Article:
Disinformation Targets Security Awareness Training: The West Point Story
If you follow the security awareness space, it’s likely you’ve come across Dave Aitel’s controversial post on CSO challenging the value of security awareness training. The story shed a lot more heat than light, because (as numerous industry observers revealed in the rebuttals that followed) its assumptions were seriously flawed. But while it exposed a general level of ignorance about how awareness training actually works, it also brought to light the many ways in which awareness training misses the mark when done poorly. And that, unfortunately, was the shifting sand upon which Aitel built his house. For example, he cited the old “phishing experiment” conducted at West Point back in 2004. In short, a sampling of cadets were sent a phishing e-mail to test their responses. In spite of having undergone computer security training, 90 percent of the cadets still took the bait and clicked the malicious link. Consequently, Aitel positioned this event as “one of the best examples ever of the limitations of training.” A far more accurate conclusion would position it as an example of the limitations of bad training.
Let’s set something straight: the West Point outcome is not an indictment on the effectiveness of security awareness training—or any other sort of training for that matter. It is, however, a reflection of the way the brain works and how people learn. Effective security awareness relies upon proper message delivery. Every advertiser knows you don’t deliver a message once and call it done. Messages—even obviously vitally important ones—must be repeated, reiterated, and reinforced.
The West Point example certainly invites questions about the quality of the awareness training the cadets received. What were the conditions and circumstances under which it was conducted? What was the nature of its content and delivery? Did the program even follow the principles of effective training? As it turns out, the training—and the exercise as a whole—was marked by numerous defects and compromises that were readily conceded by its authors.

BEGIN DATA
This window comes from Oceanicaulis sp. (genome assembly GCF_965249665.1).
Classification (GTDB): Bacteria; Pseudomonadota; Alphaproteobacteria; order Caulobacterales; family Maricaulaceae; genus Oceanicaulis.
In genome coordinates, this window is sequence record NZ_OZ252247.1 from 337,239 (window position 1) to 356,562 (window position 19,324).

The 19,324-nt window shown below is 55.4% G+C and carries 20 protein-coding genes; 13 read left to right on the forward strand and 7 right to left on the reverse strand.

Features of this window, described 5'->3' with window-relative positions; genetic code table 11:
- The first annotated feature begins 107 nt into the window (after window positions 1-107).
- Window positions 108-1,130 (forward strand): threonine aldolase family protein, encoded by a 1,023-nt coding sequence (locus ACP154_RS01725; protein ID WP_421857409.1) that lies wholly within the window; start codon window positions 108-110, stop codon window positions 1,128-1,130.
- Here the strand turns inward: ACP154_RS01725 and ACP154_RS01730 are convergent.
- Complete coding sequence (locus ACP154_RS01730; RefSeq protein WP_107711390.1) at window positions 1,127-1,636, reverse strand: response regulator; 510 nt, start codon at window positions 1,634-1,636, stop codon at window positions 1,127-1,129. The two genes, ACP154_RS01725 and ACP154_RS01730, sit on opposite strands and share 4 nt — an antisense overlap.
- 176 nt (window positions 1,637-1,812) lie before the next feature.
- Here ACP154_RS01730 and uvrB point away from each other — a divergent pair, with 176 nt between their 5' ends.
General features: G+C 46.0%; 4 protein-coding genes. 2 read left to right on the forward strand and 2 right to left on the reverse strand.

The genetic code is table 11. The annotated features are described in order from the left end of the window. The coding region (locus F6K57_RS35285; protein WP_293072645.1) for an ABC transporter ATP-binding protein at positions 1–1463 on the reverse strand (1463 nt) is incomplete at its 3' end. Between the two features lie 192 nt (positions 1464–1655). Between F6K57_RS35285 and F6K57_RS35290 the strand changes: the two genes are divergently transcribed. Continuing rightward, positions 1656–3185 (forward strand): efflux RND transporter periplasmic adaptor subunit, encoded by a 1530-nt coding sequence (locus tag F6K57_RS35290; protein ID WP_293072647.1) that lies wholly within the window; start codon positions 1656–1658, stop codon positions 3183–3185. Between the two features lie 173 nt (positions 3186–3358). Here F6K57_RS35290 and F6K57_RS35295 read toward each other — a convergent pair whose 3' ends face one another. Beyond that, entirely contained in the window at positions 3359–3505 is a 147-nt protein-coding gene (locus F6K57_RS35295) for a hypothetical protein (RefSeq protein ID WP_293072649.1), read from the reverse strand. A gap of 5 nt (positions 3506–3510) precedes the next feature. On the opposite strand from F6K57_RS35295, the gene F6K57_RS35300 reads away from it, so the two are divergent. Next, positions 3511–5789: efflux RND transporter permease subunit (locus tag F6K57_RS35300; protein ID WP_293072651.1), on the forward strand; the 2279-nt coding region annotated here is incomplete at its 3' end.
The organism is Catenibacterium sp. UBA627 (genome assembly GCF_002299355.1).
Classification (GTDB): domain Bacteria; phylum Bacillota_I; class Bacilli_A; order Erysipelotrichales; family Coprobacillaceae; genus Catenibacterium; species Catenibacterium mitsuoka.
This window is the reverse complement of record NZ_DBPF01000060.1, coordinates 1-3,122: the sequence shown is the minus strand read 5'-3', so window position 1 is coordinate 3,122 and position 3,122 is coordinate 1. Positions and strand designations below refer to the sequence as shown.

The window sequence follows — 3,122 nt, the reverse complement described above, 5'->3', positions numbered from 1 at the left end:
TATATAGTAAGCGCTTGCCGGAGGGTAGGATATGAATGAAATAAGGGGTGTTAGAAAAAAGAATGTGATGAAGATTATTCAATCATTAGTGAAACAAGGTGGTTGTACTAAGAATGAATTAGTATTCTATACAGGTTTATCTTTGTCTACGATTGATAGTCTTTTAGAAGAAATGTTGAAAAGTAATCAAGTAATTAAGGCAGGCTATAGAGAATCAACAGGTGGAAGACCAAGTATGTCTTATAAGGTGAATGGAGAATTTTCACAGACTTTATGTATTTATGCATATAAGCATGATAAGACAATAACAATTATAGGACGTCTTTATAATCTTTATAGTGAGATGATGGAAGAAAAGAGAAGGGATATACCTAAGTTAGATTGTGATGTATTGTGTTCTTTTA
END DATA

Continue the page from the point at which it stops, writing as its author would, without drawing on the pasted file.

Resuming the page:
The experiment’s designer, Aaron Ferguson, a visiting computer science professor at the time, noted that while the exercise was imperfect, it did prove that while instruction is clearly necessary, it is not sufficient on its own to achieve learning objectives. “Students,” he explained, “have to touch, feel, and experience the content in order to learn. The goal of any security awareness exercise should be to make security an attitude . . .”
The point Ferguson rightly makes—and it is ultimately the point of the West Point project—is that in order for behavior change to occur, the program must be built on effective training and communications methods and be delivered over a sustained period of time. Just like an advertising campaign. And given the stakes—shareholder value, customer trust, regulatory compliance—a proper security awareness program is worth far more than its weight in the many business values it protects.
Sadly, Aitel’s telling of the episode leads one to conclude that the West Point exercise was a complete failure, when in reality it was a great success. Here’s the kicker: The cadets learned from the experience, and their post-test security behaviors were much improved as a consequence. In fact, after just two iterations of the phishing exercise, the failure rate plummeted to under 5 percent! But Aitel failed to mention that inconvenient fact.